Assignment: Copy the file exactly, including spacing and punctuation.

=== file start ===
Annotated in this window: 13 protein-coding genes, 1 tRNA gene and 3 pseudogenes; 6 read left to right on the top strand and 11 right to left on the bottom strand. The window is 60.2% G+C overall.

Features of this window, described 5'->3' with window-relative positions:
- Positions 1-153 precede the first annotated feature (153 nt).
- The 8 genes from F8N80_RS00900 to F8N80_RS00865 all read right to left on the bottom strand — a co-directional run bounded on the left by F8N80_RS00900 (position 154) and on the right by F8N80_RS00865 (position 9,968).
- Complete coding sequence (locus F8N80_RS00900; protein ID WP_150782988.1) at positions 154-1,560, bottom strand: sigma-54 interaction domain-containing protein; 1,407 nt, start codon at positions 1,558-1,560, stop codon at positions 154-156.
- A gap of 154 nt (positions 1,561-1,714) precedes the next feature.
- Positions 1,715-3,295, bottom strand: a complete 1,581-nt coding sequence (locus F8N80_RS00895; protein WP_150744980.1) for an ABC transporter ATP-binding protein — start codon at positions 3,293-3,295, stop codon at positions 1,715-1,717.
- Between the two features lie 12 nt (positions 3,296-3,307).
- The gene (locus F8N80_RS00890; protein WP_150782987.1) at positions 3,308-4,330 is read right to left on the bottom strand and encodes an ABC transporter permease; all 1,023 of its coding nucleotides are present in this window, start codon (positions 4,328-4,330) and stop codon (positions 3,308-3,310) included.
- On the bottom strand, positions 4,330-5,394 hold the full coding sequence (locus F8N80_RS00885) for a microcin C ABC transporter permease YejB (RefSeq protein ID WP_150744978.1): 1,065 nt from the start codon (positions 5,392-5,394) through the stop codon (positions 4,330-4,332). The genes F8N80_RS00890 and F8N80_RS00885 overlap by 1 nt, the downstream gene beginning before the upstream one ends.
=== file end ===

Annotated in this window: 13 protein-coding genes, 1 tRNA gene and 3 pseudogenes; 6 read left to right on the top strand and 11 right to left on the bottom strand. The window is 60.2% G+C overall.

Features of this window, described 5'->3' with window-relative positions:
- Positions 1-153 precede the first annotated feature (153 nt).
- The 8 genes from F8N80_RS00900 to F8N80_RS00865 all read right to left on the bottom strand — a co-directional run bounded on the left by F8N80_RS00900 (position 154) and on the right by F8N80_RS00865 (position 9,968).
- Complete coding sequence (locus F8N80_RS00900; protein ID WP_150782988.1) at positions 154-1,560, bottom strand: sigma-54 interaction domain-containing protein; 1,407 nt, start codon at positions 1,558-1,560, stop codon at positions 154-156.
- A gap of 154 nt (positions 1,561-1,714) precedes the next feature.
- Positions 1,715-3,295, bottom strand: a complete 1,581-nt coding sequence (locus F8N80_RS00895; protein WP_150744980.1) for an ABC transporter ATP-binding protein — start codon at positions 3,293-3,295, stop codon at positions 1,715-1,717.
- Between the two features lie 12 nt (positions 3,296-3,307).
- The gene (locus F8N80_RS00890; protein WP_150782987.1) at positions 3,308-4,330 is read right to left on the bottom strand and encodes an ABC transporter permease; all 1,023 of its coding nucleotides are present in this window, start codon (positions 4,328-4,330) and stop codon (positions 3,308-3,310) included.
- On the bottom strand, positions 4,330-5,394 hold the full coding sequence (locus F8N80_RS00885) for a microcin C ABC transporter permease YejB (RefSeq protein ID WP_150744978.1): 1,065 nt from the start codon (positions 5,392-5,394) through the stop codon (positions 4,330-4,332). The genes F8N80_RS00890 and F8N80_RS00885 overlap by 1 nt, the downstream gene beginning before the upstream one ends.